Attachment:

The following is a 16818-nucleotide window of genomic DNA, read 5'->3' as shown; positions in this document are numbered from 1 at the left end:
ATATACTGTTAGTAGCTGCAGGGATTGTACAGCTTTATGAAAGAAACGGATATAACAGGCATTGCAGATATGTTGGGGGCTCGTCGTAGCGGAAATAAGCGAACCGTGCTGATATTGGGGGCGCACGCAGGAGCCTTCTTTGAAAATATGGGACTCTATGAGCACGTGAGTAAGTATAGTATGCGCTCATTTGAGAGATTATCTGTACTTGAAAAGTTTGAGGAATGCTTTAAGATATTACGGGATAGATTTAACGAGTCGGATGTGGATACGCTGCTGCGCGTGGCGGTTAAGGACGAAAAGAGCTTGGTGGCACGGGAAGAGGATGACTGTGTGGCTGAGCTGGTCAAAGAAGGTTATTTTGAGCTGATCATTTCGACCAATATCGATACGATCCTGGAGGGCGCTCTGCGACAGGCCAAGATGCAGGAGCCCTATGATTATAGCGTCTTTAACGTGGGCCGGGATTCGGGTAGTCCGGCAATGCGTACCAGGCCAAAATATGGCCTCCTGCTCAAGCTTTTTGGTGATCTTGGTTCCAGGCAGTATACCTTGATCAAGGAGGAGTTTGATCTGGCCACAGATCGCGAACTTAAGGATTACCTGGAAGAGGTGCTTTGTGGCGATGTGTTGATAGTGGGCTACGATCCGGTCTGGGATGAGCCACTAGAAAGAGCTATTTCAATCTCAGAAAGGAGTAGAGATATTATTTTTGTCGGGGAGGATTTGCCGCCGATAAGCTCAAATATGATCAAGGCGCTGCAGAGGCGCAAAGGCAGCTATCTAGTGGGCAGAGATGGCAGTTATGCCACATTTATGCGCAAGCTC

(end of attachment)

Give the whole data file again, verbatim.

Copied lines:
The following is a 16818-nucleotide window of genomic DNA, read 5'->3' as shown; positions in this document are numbered from 1 at the left end:
ATATACTGTTAGTAGCTGCAGGGATTGTACAGCTTTATGAAAGAAACGGATATAACAGGCATTGCAGATATGTTGGGGGCTCGTCGTAGCGGAAATAAGCGAACCGTGCTGATATTGGGGGCGCACGCAGGAGCCTTCTTTGAAAATATGGGACTCTATGAGCACGTGAGTAAGTATAGTATGCGCTCATTTGAGAGATTATCTGTACTTGAAAAGTTTGAGGAATGCTTTAAGATATTACGGGATAGATTTAACGAGTCGGATGTGGATACGCTGCTGCGCGTGGCGGTTAAGGACGAAAAGAGCTTGGTGGCACGGGAAGAGGATGACTGTGTGGCTGAGCTGGTCAAAGAAGGTTATTTTGAGCTGATCATTTCGACCAATATCGATACGATCCTGGAGGGCGCTCTGCGACAGGCCAAGATGCAGGAGCCCTATGATTATAGCGTCTTTAACGTGGGCCGGGATTCGGGTAGTCCGGCAATGCGTACCAGGCCAAAATATGGCCTCCTGCTCAAGCTTTTTGGTGATCTTGGTTCCAGGCAGTATACCTTGATCAAGGAGGAGTTTGATCTGGCCACAGATCGCGAACTTAAGGATTACCTGGAAGAGGTGCTTTGTGGCGATGTGTTGATAGTGGGCTACGATCCGGTCTGGGATGAGCCACTAGAAAGAGCTATTTCAATCTCAGAAAGGAGTAGAGATATTATTTTTGTCGGGGAGGATTTGCCGCCGATAAGCTCAAATATGATCAAGGCGCTGCAGAGGCGCAAAGGCAGCTATCTAGTGGGCAGAGATGGCAGTTATGCCACATTTATGCGCAAGCTC